Thursday, January 13, 2011

FIGHT BLOG: UPDATE - WTF Strikeforce!?!?!?

In my last blog yesterday, I praised the Strikeforce and UFC heavyweight divisions for making their 265-pound classes relevant this year.

Well apparently I spoke to soon when it came to Strikeforce's plan. The San Jose-based company released the terms for this year's Heavyweight Grand Prix. I just read it on and I can honestly say I was enraged at what I read.

OK, actually before I go into an insane rant and lash out at the moronic decision, let me give you something that they did right with the rules for this tournament:

"If any fight results in a draw, an independent fourth judge will determine who advances or who wins based on the fighter's overall performance in the fight," Coker said. "We will have a fourth judge on hand scoring the fight independently of the three that we normally have."

I actually like this concept. As we've seen this year, draws are still a possibility, and considering the first two rounds will be three-round matches, a point deduction or a 10-8 score could make that happen.

This fourth judge will determine the winner based on the fight as a whole, just like it was done in PRIDE. While I think adding half-points would be the ideal in a non-tournament format, having a judge to decide the fight as a whole works in a tournament format where you need someone to advance.

Now that I got there good idea out of the way, let's get to what is upsetting about this tournament. According to the press conference, Coker said Alistair Overeem's title will not be on the line at any point of the tournament; rather, "The tournament final will be five, five-minute rounds for the Strikeforce world grand prix championship."

Um... what? Really!

Strikeforce has once again made a move that completely destroys all the positives of  what was a good idea.

Let me see if I got this right: Overeem has defended his belt one time (I repeat, one time) since he won the title in 2007. He's fought in Japan multiple times in that period.

Now you want him to compete in a tournament where he could theoretically burn three fights on his contract and not defend his title once in that period?

What's more, if he was to lose in the first round to Fabricio Werdum, who most of the MMA communtiy believes has earned a title shot, Werdum could theoretically win this entire tournament, beat Overeem, Josh Barnett and Fedor Emelianenko (for the second time in 18 months), and Overeem would STILL be the Strikeforce champion?

What exactly is the purpose of this tournament?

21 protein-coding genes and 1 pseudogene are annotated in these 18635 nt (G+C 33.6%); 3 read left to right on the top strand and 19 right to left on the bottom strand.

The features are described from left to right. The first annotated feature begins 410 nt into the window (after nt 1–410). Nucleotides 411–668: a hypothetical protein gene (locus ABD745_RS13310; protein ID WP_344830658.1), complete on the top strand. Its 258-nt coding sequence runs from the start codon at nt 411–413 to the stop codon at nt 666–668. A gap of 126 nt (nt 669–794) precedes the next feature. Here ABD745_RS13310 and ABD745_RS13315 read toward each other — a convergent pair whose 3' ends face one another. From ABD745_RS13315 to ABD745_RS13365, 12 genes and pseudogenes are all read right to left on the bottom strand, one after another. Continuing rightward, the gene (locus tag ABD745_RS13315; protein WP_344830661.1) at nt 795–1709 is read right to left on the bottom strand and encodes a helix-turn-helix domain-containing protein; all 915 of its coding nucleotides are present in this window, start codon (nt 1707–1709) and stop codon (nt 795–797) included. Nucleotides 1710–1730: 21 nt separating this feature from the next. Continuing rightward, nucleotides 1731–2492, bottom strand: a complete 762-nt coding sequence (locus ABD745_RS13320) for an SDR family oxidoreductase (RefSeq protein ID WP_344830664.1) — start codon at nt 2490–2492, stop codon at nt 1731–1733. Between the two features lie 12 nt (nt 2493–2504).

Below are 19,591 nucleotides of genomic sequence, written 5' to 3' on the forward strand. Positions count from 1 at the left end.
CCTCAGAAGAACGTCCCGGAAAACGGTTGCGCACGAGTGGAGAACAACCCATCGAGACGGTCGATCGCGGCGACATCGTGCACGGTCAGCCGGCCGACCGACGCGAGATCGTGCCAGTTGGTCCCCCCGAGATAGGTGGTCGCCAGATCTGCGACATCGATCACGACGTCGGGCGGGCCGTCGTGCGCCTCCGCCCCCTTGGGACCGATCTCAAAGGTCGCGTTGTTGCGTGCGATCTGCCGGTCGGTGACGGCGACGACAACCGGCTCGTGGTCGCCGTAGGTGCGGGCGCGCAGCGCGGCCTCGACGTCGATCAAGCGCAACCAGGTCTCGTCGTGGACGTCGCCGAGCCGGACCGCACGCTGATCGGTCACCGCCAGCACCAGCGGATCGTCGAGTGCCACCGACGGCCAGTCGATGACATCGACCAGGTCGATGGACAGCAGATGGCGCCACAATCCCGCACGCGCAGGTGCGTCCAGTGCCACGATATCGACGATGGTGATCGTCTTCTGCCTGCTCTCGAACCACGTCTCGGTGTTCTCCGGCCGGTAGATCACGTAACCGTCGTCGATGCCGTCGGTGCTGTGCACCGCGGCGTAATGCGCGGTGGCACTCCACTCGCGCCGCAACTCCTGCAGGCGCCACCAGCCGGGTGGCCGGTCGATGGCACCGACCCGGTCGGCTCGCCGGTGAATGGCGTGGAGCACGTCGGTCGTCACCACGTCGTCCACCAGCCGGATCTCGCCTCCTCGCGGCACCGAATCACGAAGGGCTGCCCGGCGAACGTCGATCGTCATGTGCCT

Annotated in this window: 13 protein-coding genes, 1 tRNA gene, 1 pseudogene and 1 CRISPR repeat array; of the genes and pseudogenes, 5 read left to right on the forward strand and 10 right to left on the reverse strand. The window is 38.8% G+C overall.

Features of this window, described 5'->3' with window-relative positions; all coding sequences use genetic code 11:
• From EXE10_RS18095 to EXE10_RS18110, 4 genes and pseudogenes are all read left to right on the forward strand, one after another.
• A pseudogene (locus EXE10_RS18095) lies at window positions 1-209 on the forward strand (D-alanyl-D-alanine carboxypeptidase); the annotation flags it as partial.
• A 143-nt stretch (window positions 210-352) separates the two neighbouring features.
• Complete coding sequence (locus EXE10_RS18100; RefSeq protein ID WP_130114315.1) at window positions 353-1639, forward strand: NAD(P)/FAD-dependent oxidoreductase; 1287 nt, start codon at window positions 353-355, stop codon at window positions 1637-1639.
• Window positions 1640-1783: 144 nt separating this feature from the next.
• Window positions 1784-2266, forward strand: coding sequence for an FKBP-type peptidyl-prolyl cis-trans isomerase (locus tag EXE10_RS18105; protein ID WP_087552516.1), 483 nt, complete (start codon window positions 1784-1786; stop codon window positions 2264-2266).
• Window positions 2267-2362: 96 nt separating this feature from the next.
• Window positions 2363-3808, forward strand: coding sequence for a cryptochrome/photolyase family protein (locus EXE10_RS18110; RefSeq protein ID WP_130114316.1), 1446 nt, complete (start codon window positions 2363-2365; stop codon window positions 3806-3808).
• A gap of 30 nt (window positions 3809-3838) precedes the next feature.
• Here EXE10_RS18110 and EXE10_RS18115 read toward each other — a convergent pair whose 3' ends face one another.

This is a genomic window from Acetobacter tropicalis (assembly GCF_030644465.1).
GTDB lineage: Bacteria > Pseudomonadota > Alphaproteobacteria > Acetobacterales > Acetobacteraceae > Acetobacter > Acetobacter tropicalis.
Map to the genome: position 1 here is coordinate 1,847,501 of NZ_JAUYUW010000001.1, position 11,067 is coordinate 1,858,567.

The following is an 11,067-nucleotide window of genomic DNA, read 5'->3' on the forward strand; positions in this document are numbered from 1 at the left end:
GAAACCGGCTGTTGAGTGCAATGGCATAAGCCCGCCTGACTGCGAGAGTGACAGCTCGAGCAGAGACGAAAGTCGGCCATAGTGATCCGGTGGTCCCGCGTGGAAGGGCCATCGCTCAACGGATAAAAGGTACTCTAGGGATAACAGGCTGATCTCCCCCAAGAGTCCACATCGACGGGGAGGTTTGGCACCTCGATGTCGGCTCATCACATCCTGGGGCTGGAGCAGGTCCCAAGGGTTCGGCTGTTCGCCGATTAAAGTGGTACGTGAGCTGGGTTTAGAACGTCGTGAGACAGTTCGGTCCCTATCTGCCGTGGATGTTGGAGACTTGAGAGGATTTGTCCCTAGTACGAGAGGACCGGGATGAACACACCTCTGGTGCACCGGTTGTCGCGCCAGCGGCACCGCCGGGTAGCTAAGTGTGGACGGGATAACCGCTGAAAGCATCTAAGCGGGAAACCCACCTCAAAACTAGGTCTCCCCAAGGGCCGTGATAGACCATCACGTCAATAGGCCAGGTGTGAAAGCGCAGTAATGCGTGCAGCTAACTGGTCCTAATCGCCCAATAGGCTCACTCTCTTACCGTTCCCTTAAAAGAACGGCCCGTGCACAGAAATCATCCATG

I get that Strikeforce may be a little uncomfortable having their title defended in a three-round fight, and making Overeem's route in the tournament all five-round fights is unfair to him, but with the exception to the less-than-one round that Overeem spent beating up Brett Rogers, this title has been in limbo for more than 36 months.

And now you want to guarantee that the belt sees no time for the rest of 2011? It sounds like the only way it gets defended this year is if Overeem loses and fights another eliminated fighter (which, by the way, would make your title seem like a consolation prize).

Strikeforce has set up a situation where the winner of this tournament will have significantly more credibility than the actual heavyweight champion (unless Overeem wins the tournament, of course) and sets up a doom scenario where the champion looks weaker than at least three of the guys in the tournament.

PRIDE understood the tournament format. Bellator understands the tournament format.

They know/knew that when conducting a tournament, you either set the belt as the main prize or keep the champion and at least one other contender out of the tournament so that the champion is free to defend during the tournament. Then the tournament determines the new No. 1 contender.

Strikeforce has made this tournament so much less meaningful because while the best non-UFC fighter will be determined, they will, in all likelihood, have nothing to show for it.

I guess the good news is that when the UFC inevitably goes after the tournament winner, Coker won't have to vacate the belt. He hasn't done it in three years of semi-inactivity, so why should he start now?

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